UPDATED 1/22: As one of the seven members of Chicago as featured on their 1969 debut album Chicago Transit Authority, bassist-singer Peter Cetera's soaring tenor became an integral component of the band's sound on such hits as "25 or 6 to 4," "Feelin' Stronger Every Day," "Just You 'n' Me," and "(I've Been) Searching So Long." When his own composition "If You Leave Me Now" became Chicago's first-ever No. 1 on the Billboard Hot 100 - not to mention in international territories such as Canada, the United Kingdom, Ireland, and Australia - Cetera was recast as a highly romantic balladeer. This fact wasn't lost on producer David Foster when he took the reins of the group for Chicago 16. With Cetera as lead or co-lead vocalist on all but one song, Chicago 16 reinvented the band for the soft rock-minded 1980s. Its runaway success also led to his departure from his longtime band and the reactivation of a solo career for Cetera which had begun inauspiciously in 1981.
On May 28, Cherry Red's Cherry Pop imprint will celebrate the first and most celebrated chapter of Cetera's solo career with an all-encompassing new 6-CD box set. Love, Glory, Honor, and Heart: The Complete Full Moon and Warner Bros. Recordings 1981-1992 brings together Cetera's four solo albums released during that period along with two bonus discs packed with rare and previously unreleased single mixes and versions.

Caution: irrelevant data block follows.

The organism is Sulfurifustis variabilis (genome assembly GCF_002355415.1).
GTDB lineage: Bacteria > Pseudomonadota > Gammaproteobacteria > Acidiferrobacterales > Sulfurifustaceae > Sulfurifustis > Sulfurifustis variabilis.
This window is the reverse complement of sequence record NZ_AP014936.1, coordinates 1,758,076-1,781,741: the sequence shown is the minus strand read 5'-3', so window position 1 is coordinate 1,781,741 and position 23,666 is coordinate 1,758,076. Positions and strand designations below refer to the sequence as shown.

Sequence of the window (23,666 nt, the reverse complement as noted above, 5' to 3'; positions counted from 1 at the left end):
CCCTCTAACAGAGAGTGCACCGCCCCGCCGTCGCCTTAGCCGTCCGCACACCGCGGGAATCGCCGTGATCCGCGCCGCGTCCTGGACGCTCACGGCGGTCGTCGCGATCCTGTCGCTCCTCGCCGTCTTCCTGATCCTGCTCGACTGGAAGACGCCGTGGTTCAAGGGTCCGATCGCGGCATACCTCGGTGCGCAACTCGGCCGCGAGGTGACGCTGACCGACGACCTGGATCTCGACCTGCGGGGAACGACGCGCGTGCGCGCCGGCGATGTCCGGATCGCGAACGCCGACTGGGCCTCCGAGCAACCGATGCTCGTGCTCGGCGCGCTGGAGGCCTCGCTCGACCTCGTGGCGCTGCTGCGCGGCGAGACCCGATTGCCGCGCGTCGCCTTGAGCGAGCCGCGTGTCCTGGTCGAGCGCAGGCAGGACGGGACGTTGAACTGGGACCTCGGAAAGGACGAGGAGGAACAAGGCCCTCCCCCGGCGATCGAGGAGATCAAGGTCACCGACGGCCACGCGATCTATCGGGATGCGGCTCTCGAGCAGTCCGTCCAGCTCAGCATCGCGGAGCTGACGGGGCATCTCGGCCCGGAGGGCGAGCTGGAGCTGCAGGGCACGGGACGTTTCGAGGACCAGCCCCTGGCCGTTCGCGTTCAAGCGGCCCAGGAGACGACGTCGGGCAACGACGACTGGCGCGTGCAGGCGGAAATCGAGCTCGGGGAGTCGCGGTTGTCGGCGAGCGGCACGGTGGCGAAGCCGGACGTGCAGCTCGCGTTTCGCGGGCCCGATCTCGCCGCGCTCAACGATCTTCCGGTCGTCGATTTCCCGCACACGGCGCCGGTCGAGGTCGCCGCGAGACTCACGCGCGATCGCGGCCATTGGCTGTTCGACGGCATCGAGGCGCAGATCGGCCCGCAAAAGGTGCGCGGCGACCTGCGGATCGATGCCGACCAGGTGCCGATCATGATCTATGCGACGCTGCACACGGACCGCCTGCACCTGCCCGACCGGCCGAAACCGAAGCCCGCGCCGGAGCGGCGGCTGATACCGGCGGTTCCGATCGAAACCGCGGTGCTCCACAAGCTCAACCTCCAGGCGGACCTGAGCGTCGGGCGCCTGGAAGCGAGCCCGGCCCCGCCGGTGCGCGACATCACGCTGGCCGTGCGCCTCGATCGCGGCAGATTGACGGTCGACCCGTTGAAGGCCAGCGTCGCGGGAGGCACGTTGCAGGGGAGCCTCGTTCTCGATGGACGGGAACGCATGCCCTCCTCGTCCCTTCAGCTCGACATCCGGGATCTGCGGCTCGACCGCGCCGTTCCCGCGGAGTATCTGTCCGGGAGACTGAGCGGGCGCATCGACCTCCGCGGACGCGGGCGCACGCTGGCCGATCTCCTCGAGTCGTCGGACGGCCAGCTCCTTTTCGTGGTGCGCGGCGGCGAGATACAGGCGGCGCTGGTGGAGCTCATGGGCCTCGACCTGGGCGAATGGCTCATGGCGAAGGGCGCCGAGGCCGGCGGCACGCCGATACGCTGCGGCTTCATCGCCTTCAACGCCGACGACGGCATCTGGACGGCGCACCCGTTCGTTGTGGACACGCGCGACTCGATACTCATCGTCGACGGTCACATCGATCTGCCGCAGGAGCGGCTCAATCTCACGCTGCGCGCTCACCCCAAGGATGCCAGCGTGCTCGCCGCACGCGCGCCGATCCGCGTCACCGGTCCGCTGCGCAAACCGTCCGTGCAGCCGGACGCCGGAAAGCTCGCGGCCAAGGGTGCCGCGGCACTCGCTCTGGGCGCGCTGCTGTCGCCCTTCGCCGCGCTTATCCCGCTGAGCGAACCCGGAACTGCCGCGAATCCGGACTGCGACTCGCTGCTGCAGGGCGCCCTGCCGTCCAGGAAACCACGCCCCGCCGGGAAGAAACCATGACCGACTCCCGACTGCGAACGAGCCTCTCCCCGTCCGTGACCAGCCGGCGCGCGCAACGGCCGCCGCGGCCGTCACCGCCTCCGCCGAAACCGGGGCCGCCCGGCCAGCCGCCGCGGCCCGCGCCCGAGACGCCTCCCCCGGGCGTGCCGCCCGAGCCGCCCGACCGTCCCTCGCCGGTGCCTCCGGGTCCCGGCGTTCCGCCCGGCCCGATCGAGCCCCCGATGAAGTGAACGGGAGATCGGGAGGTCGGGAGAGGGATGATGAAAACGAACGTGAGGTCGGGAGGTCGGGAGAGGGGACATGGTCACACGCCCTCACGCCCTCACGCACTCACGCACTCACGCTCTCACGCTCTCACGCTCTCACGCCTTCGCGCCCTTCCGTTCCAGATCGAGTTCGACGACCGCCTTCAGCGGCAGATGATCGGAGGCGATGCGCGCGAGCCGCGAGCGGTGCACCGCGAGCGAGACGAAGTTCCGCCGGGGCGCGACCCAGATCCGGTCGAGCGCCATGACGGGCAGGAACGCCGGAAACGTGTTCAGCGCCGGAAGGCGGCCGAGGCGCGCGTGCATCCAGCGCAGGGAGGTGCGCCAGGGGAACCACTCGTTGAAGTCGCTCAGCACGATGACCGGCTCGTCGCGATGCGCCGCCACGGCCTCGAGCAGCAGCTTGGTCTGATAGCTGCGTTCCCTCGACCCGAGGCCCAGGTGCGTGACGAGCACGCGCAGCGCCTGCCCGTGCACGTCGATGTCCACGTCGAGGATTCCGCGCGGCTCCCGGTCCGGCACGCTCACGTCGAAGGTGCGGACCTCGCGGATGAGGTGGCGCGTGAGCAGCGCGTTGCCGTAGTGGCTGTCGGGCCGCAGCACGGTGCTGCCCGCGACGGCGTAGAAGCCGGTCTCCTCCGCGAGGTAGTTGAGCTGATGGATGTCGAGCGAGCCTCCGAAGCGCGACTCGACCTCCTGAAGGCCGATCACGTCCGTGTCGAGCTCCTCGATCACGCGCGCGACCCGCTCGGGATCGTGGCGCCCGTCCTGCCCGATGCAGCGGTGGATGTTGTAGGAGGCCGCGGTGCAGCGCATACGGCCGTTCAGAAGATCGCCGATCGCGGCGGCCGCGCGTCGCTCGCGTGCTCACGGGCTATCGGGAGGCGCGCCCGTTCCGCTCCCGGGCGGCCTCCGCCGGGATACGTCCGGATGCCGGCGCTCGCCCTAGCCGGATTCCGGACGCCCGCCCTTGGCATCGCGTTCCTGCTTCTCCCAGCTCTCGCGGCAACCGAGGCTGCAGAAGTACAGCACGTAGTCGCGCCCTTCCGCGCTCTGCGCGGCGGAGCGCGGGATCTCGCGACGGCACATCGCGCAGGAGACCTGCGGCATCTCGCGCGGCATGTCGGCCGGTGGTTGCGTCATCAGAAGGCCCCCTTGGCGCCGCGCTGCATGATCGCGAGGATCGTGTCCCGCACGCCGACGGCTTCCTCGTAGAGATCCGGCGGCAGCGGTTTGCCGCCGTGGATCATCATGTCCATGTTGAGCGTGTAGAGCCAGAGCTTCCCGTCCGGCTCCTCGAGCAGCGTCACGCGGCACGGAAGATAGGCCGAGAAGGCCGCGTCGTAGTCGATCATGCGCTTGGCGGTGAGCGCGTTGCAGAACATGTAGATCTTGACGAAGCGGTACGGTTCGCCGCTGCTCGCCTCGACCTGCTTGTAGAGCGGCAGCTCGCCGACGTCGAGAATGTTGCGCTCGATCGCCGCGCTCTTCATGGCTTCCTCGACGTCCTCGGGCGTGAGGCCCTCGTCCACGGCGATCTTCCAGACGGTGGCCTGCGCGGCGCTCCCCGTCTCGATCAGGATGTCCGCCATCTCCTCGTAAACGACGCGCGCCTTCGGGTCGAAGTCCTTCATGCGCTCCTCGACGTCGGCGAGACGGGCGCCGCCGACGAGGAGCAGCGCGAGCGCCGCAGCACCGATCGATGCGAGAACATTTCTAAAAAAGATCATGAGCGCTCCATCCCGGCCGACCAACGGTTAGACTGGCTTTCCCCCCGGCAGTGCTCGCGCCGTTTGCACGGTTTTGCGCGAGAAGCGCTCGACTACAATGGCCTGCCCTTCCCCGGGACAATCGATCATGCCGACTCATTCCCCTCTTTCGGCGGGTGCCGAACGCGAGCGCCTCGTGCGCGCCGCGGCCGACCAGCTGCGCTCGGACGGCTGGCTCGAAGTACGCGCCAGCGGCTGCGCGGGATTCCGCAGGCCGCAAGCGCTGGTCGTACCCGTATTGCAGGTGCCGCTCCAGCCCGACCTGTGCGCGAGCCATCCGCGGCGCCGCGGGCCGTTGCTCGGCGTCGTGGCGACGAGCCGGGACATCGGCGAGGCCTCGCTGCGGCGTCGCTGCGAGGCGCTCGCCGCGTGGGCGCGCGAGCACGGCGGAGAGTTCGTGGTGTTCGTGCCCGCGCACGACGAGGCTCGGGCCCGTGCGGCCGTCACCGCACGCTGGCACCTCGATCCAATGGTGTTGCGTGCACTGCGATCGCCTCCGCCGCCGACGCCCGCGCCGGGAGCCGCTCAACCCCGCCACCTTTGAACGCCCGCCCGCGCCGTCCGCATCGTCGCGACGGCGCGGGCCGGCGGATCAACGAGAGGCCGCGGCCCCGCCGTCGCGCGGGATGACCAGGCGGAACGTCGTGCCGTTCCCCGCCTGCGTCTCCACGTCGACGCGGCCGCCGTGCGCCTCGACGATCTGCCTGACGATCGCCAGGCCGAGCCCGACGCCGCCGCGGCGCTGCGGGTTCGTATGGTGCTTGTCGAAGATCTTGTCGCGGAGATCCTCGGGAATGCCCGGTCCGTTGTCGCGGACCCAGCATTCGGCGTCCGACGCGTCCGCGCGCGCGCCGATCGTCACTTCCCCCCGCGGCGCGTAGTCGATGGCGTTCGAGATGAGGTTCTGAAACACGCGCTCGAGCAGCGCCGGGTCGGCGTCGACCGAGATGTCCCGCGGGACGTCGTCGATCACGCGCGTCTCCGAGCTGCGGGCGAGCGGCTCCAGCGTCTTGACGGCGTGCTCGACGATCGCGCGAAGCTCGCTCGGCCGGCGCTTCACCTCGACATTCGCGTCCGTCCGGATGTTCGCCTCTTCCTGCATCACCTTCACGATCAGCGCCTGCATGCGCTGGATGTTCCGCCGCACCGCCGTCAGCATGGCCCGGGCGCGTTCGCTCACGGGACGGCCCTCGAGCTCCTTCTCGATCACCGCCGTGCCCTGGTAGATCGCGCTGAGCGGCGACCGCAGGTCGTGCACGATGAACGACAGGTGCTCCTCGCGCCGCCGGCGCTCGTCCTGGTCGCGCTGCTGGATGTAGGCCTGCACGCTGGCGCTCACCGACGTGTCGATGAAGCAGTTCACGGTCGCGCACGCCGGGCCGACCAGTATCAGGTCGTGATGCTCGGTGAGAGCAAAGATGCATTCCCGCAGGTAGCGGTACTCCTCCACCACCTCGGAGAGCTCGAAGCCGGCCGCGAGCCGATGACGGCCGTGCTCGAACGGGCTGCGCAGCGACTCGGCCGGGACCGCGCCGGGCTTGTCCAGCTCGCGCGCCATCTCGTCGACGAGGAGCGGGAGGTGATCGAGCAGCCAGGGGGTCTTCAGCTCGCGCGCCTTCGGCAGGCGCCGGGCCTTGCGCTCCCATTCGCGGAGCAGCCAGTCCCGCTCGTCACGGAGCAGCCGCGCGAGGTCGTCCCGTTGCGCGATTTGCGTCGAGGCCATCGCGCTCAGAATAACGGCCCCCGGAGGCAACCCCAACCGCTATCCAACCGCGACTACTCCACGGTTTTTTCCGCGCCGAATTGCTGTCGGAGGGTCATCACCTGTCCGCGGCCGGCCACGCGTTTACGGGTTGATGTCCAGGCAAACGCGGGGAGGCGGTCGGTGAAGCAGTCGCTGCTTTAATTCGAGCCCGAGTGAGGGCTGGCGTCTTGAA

The set opens with 1981's Peter Cetera, his only solo LP released while he was still a member of Chicago. More rock-oriented than his subsequent work with David Foster, it was entirely self-penned by the artist with the exception of "I Can Feel It," co-written with The Beach Boys' Carl Wilson and Ricky Fataar (both of whom also played on the track). "Livin' in the Limelight," featuring guitar from Toto's Steve Lukather, ascended to No. 6 on the Billboard Mainstream Rock chart but failed to register on the Pop side. The box set's presentation of Peter Cetera has one bonus track: the single version of "On the Line."
Cetera sensed that his label felt the solo album came at the expense of his work with Chicago, and indeed, the next year brought the band's hoped-for "comeback" with Chicago 16 (the band's first album to feature Bill Champlin) and the chart-topping success of "Hard to Say I'm Sorry/Get Away" featuring Cetera on lead vocals. He didn't return to the studio as a solo artist yet.
An even bigger success was to come: 1984's Chicago 17 yielded four top 20 singles, all of which were primarily sung by Cetera, and earned a 6x Platinum certification as well as three Grammy Awards. It remains Chicago's biggest-selling LP. But its success led to Cetera's desire to resume his solo career, a position which (somewhat understandably) was met with frustration by those in the band's orbit. The result was that Cetera departed the group in 1985 with some acrimony. Jason Scheff was tapped to replace him for Chicago 18, and Cetera teamed with producer Michael Omartian to record his sophomore LP, Solitude/Solitaire.